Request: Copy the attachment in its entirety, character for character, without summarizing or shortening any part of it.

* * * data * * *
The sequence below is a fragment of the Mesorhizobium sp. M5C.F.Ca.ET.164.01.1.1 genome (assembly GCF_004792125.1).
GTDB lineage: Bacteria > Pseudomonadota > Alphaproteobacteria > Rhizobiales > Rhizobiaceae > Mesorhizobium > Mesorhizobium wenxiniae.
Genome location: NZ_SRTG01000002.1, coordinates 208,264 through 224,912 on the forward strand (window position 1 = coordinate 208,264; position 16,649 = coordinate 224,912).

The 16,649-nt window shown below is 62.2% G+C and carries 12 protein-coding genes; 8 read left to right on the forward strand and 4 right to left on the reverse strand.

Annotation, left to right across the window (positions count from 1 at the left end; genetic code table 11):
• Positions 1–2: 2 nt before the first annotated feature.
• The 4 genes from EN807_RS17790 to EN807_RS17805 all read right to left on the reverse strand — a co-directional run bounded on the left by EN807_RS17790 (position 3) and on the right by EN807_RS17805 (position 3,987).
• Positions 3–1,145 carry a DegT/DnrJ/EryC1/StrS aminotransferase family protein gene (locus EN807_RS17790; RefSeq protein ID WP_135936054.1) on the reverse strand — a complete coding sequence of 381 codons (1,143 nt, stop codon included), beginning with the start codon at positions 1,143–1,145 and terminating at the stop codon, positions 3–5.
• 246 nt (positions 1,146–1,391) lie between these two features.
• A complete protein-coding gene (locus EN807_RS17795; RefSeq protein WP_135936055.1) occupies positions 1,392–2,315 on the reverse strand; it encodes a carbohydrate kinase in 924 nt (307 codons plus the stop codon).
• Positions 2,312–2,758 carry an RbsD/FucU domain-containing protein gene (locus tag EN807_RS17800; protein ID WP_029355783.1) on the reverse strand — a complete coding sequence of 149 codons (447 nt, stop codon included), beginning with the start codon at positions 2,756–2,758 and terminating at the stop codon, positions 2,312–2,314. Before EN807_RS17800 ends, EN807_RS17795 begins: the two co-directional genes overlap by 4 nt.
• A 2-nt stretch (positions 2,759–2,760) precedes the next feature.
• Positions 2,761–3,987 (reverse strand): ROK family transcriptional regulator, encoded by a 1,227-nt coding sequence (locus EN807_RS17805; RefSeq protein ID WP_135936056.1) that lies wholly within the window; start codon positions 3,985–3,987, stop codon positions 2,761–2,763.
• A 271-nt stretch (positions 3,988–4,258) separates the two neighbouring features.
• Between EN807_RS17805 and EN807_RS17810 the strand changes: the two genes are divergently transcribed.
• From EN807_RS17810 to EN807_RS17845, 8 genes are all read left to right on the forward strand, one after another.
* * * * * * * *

The sequence below is a fragment of the Mesorhizobium sp. M5C.F.Ca.ET.164.01.1.1 genome (assembly GCF_004792125.1).
GTDB lineage: Bacteria > Pseudomonadota > Alphaproteobacteria > Rhizobiales > Rhizobiaceae > Mesorhizobium > Mesorhizobium wenxiniae.
Genome location: NZ_SRTG01000002.1, coordinates 208,264 through 224,912 on the forward strand (window position 1 = coordinate 208,264; position 16,649 = coordinate 224,912).

The 16,649-nt window shown below is 62.2% G+C and carries 12 protein-coding genes; 8 read left to right on the forward strand and 4 right to left on the reverse strand.

Annotation, left to right across the window (positions count from 1 at the left end; genetic code table 11):
• Positions 1–2: 2 nt before the first annotated feature.
• The 4 genes from EN807_RS17790 to EN807_RS17805 all read right to left on the reverse strand — a co-directional run bounded on the left by EN807_RS17790 (position 3) and on the right by EN807_RS17805 (position 3,987).
• Positions 3–1,145 carry a DegT/DnrJ/EryC1/StrS aminotransferase family protein gene (locus EN807_RS17790; RefSeq protein ID WP_135936054.1) on the reverse strand — a complete coding sequence of 381 codons (1,143 nt, stop codon included), beginning with the start codon at positions 1,143–1,145 and terminating at the stop codon, positions 3–5.
• 246 nt (positions 1,146–1,391) lie between these two features.
• A complete protein-coding gene (locus EN807_RS17795; RefSeq protein WP_135936055.1) occupies positions 1,392–2,315 on the reverse strand; it encodes a carbohydrate kinase in 924 nt (307 codons plus the stop codon).
• Positions 2,312–2,758 carry an RbsD/FucU domain-containing protein gene (locus tag EN807_RS17800; protein ID WP_029355783.1) on the reverse strand — a complete coding sequence of 149 codons (447 nt, stop codon included), beginning with the start codon at positions 2,756–2,758 and terminating at the stop codon, positions 2,312–2,314. Before EN807_RS17800 ends, EN807_RS17795 begins: the two co-directional genes overlap by 4 nt.
• A 2-nt stretch (positions 2,759–2,760) precedes the next feature.
• Positions 2,761–3,987 (reverse strand): ROK family transcriptional regulator, encoded by a 1,227-nt coding sequence (locus EN807_RS17805; RefSeq protein ID WP_135936056.1) that lies wholly within the window; start codon positions 3,985–3,987, stop codon positions 2,761–2,763.
• A 271-nt stretch (positions 3,988–4,258) separates the two neighbouring features.
• Between EN807_RS17805 and EN807_RS17810 the strand changes: the two genes are divergently transcribed.
• From EN807_RS17810 to EN807_RS17845, 8 genes are all read left to right on the forward strand, one after another.